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Solving the public sector productivity puzzle: why connectivity holds the key

By Anne-Marie Vine-Lott, Director of Health, Vodafone UK

Anne-Marie Vine-Lott

Restoring public sector productivity is a national priority.

Recent ONS figures reveal productivity levels in the public sector considerably worsened in late 2023 – especially across healthcare and education – and to this day remain 6.8% lower than pre-pandemic levels.

The Office for Budget Responsibility believes returning to pre-pandemic productivity levels could save £20 billion a year – improving public service quality and reducing the burden on taxpayers. But how can we go about achieving this goal?

I strongly believe that safe, reliable, world-class connectivity is key for transforming public sector productivity and ultimately citizens’ experience. Each part of the public sector has its own challenges, but our breadth of experience and the flexibility of our technologies mean that we can innovate at a pace that works for all stakeholders, whether we’re talking about NHS patients and staff; students; citizens working with councils; or public services of any kind.

They all stand to benefit from top-tier connectivity and the roll-out of 5G.

Harnessing technology in healthcare

In healthcare, connectivity has a direct impact on patients’ abilities to access services, their experience navigating their care; and their ability to self-manage their health if they have a long-term condition.

Connectivity, whether mobile (4G/5G) or fixed, public or private, is fundamental for accelerating the adoption of new and existing technologies that facilitate these improvements. It’s why having the right underlying connectivity in place in every hospital and GP practice is key for them to run as efficiently and productively as possible – and we have already started to see what a connected healthcare ecosystem could look like.

In A&E departments across the country, Vodafone has partnered with eConsult Health to roll out eTriage  – a self-registration system which is helping reduce waiting times and improve patient safety. Through the self-registration process, eTriage collects patients’ medical histories to quickly identify those that need medical attention most urgently, as well as reducing the general waiting time for emergency treatment. Overall, it makes waiting rooms safer, helps reduce workforce challenges, and means patients get seen more quickly.  

It’s clear that hospitals need a network that can keep up with the growing demand from doctors and patients for faster, more accurate information. The latest technology can also help free up much-needed resource for time-poor and under-pressure healthcare workers.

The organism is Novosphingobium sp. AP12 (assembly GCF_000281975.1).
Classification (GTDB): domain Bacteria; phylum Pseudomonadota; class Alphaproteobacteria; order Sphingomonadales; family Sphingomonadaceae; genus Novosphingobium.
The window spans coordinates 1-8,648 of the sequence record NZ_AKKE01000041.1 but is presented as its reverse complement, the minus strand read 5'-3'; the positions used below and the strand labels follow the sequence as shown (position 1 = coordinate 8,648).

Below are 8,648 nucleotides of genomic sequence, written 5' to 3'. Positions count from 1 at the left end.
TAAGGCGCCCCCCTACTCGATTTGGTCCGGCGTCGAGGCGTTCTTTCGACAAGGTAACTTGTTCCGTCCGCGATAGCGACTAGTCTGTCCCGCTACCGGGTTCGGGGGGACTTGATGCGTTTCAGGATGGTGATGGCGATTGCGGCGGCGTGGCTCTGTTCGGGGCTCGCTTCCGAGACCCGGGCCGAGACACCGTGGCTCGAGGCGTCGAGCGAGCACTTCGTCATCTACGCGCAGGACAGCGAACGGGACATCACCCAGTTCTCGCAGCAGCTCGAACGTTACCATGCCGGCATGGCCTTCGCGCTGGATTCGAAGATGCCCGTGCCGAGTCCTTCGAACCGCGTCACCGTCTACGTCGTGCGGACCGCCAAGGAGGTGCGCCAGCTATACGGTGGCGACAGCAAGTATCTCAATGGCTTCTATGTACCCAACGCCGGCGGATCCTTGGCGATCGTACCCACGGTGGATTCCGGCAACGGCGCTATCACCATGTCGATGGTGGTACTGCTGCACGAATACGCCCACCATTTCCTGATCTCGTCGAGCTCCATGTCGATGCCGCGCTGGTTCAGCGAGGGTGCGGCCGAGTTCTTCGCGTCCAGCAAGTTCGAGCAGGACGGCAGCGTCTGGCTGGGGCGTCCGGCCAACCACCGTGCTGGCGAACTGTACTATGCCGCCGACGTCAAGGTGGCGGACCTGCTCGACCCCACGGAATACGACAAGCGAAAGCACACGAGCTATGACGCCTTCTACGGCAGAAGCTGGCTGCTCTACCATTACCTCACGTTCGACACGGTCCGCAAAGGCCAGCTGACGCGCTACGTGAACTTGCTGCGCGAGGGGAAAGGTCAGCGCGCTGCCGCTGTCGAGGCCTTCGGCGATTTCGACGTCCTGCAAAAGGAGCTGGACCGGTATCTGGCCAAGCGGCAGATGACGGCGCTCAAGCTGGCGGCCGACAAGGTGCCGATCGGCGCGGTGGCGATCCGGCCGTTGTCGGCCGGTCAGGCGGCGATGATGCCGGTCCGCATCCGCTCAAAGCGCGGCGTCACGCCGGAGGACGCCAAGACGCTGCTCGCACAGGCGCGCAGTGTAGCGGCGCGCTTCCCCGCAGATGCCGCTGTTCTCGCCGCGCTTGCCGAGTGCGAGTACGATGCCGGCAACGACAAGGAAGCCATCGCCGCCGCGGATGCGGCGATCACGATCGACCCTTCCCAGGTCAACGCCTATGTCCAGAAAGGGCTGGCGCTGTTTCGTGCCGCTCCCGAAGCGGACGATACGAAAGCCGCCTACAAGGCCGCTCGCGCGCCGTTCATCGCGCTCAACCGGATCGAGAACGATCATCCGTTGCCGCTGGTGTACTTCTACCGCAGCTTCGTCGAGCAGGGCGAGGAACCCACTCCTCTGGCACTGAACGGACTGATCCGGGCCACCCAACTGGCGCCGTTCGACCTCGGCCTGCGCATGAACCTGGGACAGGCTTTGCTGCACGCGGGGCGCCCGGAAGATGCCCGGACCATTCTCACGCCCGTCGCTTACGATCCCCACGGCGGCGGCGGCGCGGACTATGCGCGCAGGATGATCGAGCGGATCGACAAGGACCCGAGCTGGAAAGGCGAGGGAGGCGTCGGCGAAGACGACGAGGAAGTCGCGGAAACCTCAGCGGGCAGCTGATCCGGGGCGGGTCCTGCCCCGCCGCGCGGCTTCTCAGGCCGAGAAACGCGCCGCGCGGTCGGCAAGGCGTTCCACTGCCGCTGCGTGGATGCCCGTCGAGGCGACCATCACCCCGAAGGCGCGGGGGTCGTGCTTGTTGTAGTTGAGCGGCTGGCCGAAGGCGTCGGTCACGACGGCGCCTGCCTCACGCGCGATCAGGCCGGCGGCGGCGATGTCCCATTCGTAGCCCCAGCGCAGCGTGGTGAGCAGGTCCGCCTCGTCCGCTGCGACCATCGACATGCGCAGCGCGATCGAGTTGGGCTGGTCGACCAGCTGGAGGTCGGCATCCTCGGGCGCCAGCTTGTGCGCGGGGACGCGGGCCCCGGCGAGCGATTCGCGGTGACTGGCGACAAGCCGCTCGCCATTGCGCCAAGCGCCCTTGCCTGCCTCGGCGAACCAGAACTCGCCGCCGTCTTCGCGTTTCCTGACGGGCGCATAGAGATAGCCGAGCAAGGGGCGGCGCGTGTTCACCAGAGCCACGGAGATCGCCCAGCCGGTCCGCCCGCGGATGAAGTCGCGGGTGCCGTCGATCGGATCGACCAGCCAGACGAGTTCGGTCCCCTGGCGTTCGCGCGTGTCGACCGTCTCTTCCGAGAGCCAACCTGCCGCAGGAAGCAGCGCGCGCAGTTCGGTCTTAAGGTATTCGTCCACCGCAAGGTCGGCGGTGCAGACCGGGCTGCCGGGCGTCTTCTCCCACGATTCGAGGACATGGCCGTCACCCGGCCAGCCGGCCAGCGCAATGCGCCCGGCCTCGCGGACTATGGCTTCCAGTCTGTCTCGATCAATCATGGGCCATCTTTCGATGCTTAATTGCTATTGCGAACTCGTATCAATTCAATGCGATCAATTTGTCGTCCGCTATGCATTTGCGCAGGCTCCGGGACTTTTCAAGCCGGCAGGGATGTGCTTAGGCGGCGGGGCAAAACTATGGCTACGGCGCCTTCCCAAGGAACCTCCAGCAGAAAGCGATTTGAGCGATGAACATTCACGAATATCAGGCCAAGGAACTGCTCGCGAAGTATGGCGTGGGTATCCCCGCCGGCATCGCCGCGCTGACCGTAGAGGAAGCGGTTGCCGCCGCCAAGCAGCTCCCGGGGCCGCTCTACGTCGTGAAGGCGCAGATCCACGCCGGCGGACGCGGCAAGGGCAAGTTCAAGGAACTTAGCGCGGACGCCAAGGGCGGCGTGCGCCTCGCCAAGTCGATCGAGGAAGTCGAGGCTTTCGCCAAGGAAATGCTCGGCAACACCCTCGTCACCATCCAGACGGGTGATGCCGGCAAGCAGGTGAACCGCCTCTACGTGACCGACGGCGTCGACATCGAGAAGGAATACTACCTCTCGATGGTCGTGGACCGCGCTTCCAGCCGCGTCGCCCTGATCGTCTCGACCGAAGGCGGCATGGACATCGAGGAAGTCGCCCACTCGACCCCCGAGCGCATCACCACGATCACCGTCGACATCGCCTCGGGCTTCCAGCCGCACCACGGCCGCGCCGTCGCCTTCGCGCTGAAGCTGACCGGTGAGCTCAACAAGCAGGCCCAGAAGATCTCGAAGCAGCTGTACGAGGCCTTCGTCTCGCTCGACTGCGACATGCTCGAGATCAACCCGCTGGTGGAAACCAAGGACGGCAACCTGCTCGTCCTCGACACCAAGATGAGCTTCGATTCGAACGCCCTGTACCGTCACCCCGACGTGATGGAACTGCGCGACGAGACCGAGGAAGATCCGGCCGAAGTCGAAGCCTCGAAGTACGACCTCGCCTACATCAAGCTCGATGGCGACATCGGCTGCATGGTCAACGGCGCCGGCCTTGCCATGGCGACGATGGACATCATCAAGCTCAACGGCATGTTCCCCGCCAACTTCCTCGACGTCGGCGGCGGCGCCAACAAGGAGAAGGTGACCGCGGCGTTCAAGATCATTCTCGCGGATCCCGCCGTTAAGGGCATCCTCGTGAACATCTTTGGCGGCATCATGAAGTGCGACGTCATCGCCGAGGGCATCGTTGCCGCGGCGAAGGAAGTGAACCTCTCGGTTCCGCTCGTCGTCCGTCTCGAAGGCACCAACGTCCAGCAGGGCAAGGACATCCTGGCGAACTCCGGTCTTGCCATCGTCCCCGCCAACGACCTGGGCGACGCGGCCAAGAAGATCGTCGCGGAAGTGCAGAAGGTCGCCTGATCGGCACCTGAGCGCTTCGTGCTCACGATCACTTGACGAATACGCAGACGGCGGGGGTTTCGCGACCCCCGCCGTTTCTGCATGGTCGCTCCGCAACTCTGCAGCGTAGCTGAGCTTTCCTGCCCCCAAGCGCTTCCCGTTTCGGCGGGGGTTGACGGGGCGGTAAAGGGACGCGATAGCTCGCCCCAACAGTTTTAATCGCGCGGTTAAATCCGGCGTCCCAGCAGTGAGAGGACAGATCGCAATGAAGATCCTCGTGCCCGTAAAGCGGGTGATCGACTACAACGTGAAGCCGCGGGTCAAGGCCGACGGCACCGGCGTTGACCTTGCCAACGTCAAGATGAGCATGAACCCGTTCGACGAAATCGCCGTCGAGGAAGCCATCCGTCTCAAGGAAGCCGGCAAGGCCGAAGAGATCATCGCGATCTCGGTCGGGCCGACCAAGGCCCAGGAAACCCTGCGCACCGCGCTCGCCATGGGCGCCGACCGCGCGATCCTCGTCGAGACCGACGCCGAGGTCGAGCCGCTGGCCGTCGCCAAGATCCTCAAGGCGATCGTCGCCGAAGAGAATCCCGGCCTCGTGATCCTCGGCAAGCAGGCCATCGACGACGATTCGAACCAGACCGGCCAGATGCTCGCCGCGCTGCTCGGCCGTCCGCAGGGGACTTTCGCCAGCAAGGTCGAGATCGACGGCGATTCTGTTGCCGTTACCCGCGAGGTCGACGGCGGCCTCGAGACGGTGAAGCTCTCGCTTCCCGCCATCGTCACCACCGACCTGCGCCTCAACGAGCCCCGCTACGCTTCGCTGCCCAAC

Helping educators adapt to hybrid teaching

We all witnessed how vital it was for students and teachers to stay connected during the pandemic. Back then, it was hard to grasp the long-term impact on schools, universities, and students.  

Now, recent figures from the Organisation for Economic Co-operation and Development (OECD) show that the lingering effects of lockdowns on education threaten to wipe £700bn off the global economy, potentially stunting growth for decades.

It’s essential, therefore, to ensure educators can deliver to their full potential in the post-pandemic hybrid teaching environment – so those students learning remotely can benefit just as much as those attending in-person.

Through Connected Education, Vodafone is helping educators with this new hybrid learning norm: helping them take smart, simple steps forward to deliver online education experiences seamlessly.

Using Vodafone’s ultra-low latency 5G network, we ensure that collaboration is still a key element of learning – even when not in the same room. With our partner Sensing Feeling, we provide many institutions with Emotive Sensing, to monitor the mood of the “room” during seminars. And with our scalable cloud Contact Centre as a Service system, we help universities across the UK remain productive in student recruitment, clearing, and student wellbeing.

Looking after local government

Local governments, who are working tirelessly to ensure services run smoothly against a backdrop of limited funding and increasing demand for services, need the best connectivity.

When COVID struck, Barrow Borough Council had to quickly adjust their ways of working. They worked with Vodafone and Centrality to safely integrate Microsoft’s suite of solutions, beginning with a cloud-readiness assessment to tailor the support to the council’s specific needs. This ensured a seamless transition to Microsoft 365, which the council still uses today for secure, collaborative, efficient operations.

In Kingston, we helped with a different, but equally significant issue: keeping the town clean from fly-tipping. Currently, financial pressures faced by councils means that local household waste and recycling centres (HWRCs) have to close – which inevitably leads to increased fly-tipping. With Vodafone’s Smart Wireless Camera, which supplies authorities with live surveillance of illegal dumpings, Kingston Council can now allocate their already limited resources, more effectively – and have seen a reduction in fly-tipping by 80% on average.

Transforming our public sector is within our reach. By making carefully considered investments in establishing smart, digital foundations we can support the adoption of new and existing technologies as well as collaborating with businesses who can offer the connectivity tools and expertise needed, we can restore our public services and unlock the productivity puzzle together.  

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